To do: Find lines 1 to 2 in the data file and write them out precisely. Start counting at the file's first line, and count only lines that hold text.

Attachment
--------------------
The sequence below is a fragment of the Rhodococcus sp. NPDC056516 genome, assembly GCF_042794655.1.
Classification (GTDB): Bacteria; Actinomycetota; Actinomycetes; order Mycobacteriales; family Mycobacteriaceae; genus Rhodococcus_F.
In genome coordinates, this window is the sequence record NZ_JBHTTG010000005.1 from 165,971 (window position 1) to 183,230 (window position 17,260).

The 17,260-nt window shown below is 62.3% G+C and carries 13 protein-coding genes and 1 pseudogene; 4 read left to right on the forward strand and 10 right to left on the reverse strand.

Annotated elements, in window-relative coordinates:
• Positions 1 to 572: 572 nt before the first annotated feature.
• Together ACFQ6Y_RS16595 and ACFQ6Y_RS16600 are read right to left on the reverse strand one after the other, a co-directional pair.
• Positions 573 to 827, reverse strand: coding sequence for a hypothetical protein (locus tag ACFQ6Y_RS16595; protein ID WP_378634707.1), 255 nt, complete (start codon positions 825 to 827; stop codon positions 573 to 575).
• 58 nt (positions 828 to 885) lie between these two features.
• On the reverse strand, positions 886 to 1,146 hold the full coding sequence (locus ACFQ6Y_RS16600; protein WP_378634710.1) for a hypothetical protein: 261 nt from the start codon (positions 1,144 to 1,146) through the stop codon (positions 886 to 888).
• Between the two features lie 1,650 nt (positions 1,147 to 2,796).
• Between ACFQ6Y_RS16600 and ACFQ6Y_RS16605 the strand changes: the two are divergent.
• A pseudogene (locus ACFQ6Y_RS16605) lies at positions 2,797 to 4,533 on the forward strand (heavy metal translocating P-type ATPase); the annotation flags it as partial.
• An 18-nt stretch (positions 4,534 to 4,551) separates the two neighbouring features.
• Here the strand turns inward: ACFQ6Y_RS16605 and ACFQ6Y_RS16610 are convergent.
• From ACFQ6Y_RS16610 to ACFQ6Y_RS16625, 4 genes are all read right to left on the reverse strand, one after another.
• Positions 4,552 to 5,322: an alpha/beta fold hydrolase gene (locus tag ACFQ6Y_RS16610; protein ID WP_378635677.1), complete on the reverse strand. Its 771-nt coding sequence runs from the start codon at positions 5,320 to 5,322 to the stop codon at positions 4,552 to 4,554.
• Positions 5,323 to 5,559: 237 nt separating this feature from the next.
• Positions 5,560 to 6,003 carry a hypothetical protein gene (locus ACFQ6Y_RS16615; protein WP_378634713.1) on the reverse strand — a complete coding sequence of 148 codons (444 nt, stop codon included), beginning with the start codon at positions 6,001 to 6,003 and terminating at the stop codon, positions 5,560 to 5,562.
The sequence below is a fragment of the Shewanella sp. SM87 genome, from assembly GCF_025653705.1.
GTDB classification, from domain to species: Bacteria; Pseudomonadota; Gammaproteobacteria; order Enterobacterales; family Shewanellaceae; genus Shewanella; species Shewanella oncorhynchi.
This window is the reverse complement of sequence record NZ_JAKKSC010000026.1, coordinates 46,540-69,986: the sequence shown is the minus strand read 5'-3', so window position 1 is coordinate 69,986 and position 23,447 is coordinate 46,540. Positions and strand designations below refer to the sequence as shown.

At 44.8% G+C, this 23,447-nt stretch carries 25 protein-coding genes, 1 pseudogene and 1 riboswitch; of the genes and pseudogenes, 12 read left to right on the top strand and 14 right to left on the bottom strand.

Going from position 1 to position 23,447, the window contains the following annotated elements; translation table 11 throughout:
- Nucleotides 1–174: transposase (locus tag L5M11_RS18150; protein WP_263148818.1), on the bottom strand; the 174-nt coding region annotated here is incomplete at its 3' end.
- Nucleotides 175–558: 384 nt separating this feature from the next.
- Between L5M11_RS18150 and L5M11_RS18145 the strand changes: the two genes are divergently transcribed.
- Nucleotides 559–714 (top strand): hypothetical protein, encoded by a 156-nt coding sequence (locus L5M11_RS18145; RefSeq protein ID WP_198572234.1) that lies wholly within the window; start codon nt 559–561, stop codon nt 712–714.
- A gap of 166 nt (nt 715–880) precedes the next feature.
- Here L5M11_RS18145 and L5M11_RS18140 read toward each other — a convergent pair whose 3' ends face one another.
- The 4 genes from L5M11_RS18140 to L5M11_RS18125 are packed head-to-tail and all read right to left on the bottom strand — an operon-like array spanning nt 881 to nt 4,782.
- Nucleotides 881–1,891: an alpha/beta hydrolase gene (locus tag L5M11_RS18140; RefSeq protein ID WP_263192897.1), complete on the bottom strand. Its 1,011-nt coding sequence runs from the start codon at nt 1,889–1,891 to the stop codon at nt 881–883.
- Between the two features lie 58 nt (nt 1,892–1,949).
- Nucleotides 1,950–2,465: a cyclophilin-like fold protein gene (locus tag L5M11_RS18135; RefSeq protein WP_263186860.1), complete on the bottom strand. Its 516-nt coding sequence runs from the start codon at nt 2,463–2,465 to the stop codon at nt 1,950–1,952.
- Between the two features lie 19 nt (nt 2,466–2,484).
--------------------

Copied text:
The sequence below is a fragment of the Rhodococcus sp. NPDC056516 genome, assembly GCF_042794655.1.
Classification (GTDB): Bacteria; Actinomycetota; Actinomycetes; order Mycobacteriales; family Mycobacteriaceae; genus Rhodococcus_F.